State presses dock union for another try at accord

Largest auto carrier ties new cargo hub to eased work rules

Port of Baltimore

June 22, 2000|By Paul Adams | Paul Adams,SUN STAFF

The port of Baltimore's largest shipping line still holds out faint hope for an agreement with local Longshoremen that will pave the way for a new cargo hub in the city. But Wallenius Wilhelmsen said yesterday that it has no plans to present another proposal to the union, which rejected the company's request for work rules changes in a 235-189 vote Tuesday.

Maryland port officials are not giving up, saying they are discussing the possibility of another vote with union leadership. The union has rejected the contract addendum twice already, though the most recent vote failed by a slimmer margin.

"I asked them if we could put together another vote, if that's possible, and how quickly can we do it," said James J. White, executive director of the Maryland Port Administration.

Though the Scandinavian steamship line says it won't turn its back on Baltimore as a result of the vote, industry analysts say the Longshoremen are playing a potentially costly game of hardball with a company that has been scrambling to cut costs by consolidating its operations and trimming overhead.

At least two other ports have thrived since the world's largest auto carrier put down roots. But some members of Local 333 of the International Longshoremen's Association say they have been burned too many times in the past and a majority remains skeptical that more work will result from a deal with Wallenius Wilhelmsen Lines.

How the shipping line ultimately reacts to the union's power play could mean the difference between growth and stagnation for the port, some industry analysts say.

"This is not a friendly business," said Kevin Horn, a research professor with the Louisiana State University National Ports and Waterways Institute. "This is a shark-tank business and there are other [ports] who would go after this business real hard."

That includes ports like California's once sleepy Port Hueneme, between San Francisco and Los Angeles. The port attracted little attention until about 10 years ago, when it began aggressively courting deep-draft oceangoing carriers. Wallenius Wilhelmsen was among those that eventually took the bait, lured away from Los Angeles in part by a more favorable labor environment in Port Hueneme. Today, the port handles about 217,000 vehicles a year.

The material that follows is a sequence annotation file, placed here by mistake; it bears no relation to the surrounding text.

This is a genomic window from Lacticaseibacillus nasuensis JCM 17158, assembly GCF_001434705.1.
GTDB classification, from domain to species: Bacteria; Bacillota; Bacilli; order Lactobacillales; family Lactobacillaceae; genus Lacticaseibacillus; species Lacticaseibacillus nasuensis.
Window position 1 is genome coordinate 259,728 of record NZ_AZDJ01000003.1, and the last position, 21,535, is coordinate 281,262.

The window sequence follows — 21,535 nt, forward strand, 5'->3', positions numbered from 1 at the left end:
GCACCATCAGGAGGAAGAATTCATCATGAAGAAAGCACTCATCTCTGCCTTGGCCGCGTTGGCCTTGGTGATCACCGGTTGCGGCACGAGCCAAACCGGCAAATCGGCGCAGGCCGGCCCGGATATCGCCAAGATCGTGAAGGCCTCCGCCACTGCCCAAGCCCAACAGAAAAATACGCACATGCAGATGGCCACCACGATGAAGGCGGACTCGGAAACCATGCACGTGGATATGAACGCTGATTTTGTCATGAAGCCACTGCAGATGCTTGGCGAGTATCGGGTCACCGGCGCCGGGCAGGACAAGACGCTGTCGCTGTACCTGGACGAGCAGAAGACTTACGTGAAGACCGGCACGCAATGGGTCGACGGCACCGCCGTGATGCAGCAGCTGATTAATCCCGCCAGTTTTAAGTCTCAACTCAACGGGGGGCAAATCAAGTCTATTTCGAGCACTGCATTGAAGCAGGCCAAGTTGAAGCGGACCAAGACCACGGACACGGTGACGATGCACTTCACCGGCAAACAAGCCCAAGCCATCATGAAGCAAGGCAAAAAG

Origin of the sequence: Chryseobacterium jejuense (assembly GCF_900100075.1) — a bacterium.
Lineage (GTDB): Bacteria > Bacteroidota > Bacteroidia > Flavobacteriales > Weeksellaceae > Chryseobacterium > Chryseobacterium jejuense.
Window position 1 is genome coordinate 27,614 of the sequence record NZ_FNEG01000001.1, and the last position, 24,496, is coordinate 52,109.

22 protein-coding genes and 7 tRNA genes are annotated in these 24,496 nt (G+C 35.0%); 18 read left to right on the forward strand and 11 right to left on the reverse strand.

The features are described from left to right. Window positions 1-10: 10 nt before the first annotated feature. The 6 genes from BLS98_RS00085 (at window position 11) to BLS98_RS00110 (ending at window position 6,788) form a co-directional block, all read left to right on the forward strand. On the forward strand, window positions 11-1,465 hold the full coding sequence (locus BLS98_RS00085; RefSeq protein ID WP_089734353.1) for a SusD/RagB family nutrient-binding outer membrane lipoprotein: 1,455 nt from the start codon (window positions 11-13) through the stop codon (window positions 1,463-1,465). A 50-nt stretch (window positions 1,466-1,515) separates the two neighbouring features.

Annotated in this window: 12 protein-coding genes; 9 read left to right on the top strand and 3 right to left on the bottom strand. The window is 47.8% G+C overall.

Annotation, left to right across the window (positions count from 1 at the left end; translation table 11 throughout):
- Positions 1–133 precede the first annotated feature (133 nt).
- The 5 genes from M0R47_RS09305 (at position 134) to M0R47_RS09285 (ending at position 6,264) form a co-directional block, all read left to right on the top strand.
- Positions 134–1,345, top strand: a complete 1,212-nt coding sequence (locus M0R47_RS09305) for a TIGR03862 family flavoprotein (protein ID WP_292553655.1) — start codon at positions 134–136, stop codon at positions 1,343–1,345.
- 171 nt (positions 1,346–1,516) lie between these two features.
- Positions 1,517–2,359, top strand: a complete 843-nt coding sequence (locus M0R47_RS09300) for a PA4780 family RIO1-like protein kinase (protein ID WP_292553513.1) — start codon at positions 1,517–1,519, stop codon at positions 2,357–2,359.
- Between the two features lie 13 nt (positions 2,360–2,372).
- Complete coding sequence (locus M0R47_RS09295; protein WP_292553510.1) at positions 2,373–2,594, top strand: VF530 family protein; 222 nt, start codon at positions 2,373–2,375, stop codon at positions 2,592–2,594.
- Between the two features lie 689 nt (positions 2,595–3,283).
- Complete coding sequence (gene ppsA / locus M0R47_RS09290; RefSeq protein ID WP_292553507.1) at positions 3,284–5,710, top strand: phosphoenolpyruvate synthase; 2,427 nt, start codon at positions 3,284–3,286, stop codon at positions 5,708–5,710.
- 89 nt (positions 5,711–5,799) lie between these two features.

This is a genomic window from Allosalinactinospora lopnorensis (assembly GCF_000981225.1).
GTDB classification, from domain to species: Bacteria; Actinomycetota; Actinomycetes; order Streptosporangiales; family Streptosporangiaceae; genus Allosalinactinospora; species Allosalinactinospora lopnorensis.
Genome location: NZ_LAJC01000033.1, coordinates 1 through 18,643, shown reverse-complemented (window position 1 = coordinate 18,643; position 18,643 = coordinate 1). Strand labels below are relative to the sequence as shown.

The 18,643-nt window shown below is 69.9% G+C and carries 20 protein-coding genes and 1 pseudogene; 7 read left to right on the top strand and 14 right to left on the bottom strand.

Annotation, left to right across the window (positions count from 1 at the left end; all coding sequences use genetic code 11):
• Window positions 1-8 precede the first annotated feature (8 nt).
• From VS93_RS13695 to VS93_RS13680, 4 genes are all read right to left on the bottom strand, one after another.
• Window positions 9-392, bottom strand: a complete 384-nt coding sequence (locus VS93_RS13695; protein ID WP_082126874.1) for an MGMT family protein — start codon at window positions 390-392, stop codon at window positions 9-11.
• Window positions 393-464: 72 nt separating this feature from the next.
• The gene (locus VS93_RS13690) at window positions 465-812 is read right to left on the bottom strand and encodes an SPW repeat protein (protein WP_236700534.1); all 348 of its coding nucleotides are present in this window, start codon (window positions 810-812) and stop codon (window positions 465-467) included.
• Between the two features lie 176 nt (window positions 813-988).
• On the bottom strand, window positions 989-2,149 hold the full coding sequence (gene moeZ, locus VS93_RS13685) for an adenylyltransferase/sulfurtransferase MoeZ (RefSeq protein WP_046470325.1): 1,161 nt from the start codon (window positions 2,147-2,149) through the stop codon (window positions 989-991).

"They are our biggest customer with regard to revenue and the Longshoremen realize that. I would say one of the reasons they [Wallenius Wilhelmsen] came was because of the better labor situation," said Pete Wallace, director of operations for the California port.

The port of Brunswick, Ga., also benefited from Wallenius Wilhelmsen's consolidation effort. The port has seen its cargo volume grow 60 percent since 1995. The steamship line is credited with helping to speed that growth by establishing a hub there about two years ago. In the past year, its vessel calls to the port have increased 21 percent.

"There's just no question they've brought additional business," said David Schaller, executive director of the Georgia Port Authority.

The same could happen in Baltimore, says Chris Connor, executive vice president of Wallenius Wilhelmsen.

"We have shown the powers that be and leadership of the union that there is other cargo out there that we can take from other ports and bring to Baltimore," he said.

The seeds for the shipping line's conflict with Baltimore Longshoremen were sown almost 10 years ago, when recession and sluggish car sales left auto manufacturers and shipping lines alike with excess capacity and shrinking business. When the booming economy sent sales soaring again in the mid- to late 1990s, newly flush carmakers started buying up weakened competitors and sending more manufacturing business overseas.

Suddenly, steamship lines found themselves struggling to keep up with demand for transport, and competition for lucrative contracts intensified. As carmakers got bigger, their ability to dictate terms to shippers also grew, Horn said.

Seeking an edge, Wallenius Wilhelmsen followed the industry trend in cutting costs, squeezing every penny out of vessel operations and paring administrative expenses.

The last frontier in the budget battle lies in reducing port costs, says Horn. One way to do that is to consolidate operations at hub ports, allowing carriers to take advantage of economies of scale.

But labor costs are also a major part of the equation. Shipping lines are pushing unions to loosen work rules to allow for more flexibility. That can sometimes be a tough sell to rank-and-file workers when the economy is thriving and labor is tight.

"The business goes to the low-cost guy," Horn said. "They scramble to control pennies, because that's their profit margin."

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